The point often repeated by the many trade union and intellectual activists is that climate change is not only a non-partisan issue, but an issue which many interest groups would gain leverage if they acted together. For example, the occupy movement, anti-capitalist, and others all have a strong mandate to rid the system of austerity politics, rampant capitalism, and the huge projected industrial emissions that go along with it. Likewise scientists are fighting a lonely battle if they insist on fighting from high up in their ivory towers.

For the reasons above, and for the very longevity of our own species, I believe that it has become the job of scientists, not only to carry on doing the science that is imperative to human progress, but also to become activists, reporters and educators on this, the main issue of the 21st century.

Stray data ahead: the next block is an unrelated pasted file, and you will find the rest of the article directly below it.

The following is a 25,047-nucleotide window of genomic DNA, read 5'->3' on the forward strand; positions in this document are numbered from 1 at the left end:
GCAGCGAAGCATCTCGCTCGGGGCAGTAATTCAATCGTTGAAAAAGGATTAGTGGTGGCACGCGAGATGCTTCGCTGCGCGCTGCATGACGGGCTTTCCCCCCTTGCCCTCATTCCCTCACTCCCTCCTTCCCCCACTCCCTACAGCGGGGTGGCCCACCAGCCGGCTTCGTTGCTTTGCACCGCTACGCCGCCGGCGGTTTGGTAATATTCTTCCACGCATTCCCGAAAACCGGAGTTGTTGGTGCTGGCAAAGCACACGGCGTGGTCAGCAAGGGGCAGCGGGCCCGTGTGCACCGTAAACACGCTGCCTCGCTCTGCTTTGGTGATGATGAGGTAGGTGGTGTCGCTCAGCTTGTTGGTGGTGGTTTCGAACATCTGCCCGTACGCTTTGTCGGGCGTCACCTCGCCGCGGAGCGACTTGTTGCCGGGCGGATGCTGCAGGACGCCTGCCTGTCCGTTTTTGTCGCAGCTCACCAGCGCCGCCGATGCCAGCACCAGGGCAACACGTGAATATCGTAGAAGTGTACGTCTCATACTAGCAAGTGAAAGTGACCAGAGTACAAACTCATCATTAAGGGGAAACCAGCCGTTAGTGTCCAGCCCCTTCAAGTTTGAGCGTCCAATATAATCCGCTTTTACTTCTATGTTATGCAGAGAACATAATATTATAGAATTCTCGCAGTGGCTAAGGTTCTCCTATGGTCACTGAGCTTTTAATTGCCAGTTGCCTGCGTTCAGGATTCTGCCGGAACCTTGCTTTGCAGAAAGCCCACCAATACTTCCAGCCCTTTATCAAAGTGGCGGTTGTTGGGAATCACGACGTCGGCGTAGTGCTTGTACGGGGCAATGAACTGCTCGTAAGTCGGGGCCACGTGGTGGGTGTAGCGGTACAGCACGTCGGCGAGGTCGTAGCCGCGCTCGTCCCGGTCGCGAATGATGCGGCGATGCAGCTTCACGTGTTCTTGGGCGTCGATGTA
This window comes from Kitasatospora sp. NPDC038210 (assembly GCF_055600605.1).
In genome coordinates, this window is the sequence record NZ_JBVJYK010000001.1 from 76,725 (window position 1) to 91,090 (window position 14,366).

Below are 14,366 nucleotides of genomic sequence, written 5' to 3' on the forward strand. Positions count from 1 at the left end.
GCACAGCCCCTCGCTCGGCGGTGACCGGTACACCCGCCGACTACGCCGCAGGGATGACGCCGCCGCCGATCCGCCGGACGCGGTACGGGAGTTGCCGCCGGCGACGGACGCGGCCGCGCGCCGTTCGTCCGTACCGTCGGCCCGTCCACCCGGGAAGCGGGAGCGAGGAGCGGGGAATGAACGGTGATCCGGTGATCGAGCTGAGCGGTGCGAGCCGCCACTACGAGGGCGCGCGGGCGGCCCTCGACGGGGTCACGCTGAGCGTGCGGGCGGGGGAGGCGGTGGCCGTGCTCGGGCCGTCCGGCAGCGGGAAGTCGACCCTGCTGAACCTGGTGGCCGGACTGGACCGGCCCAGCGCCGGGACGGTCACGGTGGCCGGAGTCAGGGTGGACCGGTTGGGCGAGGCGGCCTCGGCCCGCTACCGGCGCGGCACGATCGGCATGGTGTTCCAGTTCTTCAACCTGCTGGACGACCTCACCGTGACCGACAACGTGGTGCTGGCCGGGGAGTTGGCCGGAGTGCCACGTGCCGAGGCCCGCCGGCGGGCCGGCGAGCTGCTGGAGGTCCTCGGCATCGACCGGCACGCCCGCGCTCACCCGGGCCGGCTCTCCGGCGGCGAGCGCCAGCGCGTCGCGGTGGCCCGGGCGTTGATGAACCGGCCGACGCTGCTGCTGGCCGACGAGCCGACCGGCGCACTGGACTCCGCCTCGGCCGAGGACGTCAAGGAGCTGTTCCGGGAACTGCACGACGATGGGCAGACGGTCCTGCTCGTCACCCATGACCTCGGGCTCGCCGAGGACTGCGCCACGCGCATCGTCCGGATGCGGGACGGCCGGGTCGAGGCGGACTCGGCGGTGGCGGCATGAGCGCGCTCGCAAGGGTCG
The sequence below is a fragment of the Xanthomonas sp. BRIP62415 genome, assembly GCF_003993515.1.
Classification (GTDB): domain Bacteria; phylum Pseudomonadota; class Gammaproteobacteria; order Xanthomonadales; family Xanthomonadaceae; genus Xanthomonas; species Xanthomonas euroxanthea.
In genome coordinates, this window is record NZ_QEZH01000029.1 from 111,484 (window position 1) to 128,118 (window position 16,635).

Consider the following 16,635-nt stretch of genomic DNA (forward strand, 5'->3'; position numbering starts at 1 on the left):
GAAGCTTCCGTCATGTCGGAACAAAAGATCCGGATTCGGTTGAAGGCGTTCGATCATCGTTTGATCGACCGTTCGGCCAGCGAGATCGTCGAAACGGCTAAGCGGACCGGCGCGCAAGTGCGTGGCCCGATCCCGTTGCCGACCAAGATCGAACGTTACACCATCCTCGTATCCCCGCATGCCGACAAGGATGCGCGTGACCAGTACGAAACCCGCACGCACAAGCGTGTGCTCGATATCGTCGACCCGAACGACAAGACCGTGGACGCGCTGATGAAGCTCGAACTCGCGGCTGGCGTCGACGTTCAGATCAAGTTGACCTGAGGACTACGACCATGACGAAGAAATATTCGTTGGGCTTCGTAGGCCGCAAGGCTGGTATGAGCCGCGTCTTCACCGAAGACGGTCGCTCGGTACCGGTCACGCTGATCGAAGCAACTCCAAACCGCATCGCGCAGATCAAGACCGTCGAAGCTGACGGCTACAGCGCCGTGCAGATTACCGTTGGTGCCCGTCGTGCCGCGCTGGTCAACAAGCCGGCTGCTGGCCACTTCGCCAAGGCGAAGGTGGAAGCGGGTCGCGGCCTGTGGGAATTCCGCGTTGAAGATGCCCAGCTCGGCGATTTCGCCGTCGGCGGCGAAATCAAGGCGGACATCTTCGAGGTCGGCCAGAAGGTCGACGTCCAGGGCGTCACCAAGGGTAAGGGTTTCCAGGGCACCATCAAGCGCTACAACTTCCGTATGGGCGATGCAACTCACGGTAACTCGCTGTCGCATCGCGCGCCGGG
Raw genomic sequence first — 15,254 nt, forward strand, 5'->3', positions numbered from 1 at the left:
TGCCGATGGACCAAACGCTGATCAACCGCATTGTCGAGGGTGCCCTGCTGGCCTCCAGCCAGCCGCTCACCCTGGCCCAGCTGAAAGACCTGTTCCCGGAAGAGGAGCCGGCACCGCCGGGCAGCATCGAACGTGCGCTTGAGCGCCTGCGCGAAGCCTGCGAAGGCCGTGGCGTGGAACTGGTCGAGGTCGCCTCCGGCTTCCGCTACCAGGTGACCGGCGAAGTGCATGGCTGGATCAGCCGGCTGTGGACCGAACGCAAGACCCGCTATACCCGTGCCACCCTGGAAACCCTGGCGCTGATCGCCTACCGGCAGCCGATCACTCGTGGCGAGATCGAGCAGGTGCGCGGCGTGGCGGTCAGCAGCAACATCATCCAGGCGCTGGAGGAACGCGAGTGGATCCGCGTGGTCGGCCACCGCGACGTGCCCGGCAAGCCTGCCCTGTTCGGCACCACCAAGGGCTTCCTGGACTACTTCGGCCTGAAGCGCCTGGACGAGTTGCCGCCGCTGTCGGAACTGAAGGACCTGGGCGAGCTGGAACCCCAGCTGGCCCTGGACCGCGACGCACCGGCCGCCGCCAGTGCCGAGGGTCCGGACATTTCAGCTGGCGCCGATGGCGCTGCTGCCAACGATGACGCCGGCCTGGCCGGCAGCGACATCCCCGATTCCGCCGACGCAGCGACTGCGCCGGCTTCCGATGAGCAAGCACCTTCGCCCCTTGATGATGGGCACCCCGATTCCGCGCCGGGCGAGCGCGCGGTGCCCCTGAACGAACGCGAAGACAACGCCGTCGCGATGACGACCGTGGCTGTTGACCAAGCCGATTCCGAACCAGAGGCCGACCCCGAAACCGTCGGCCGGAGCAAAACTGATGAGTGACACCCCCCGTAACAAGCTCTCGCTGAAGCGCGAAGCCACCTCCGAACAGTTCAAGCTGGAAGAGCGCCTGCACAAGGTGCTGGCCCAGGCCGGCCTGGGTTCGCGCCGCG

Guardian coverage of the march

6 comments for “Time to Act climate march – what was missing?

  1. Thank you for this blog. I, too was on the march last Saturday as well as the one last September. I am struck by the fact that turnout is still low given the enormity of the issue. Engagement is a challenging issue and it definitely needs scientists as well as a wider range of professions, ngos, civic groups etc. As someone who has worked with varied organisations over the years on supporting systems thinking and engagement across professional and occupational divides, it is a skill we need to develop further. From the point of view of a citizen, it is clear that whilst there are specialist educational institutes researching and producing essential work on climate change and planetary boundaries, this is not widely accessible in forms that invite deeper conversations in the wider public.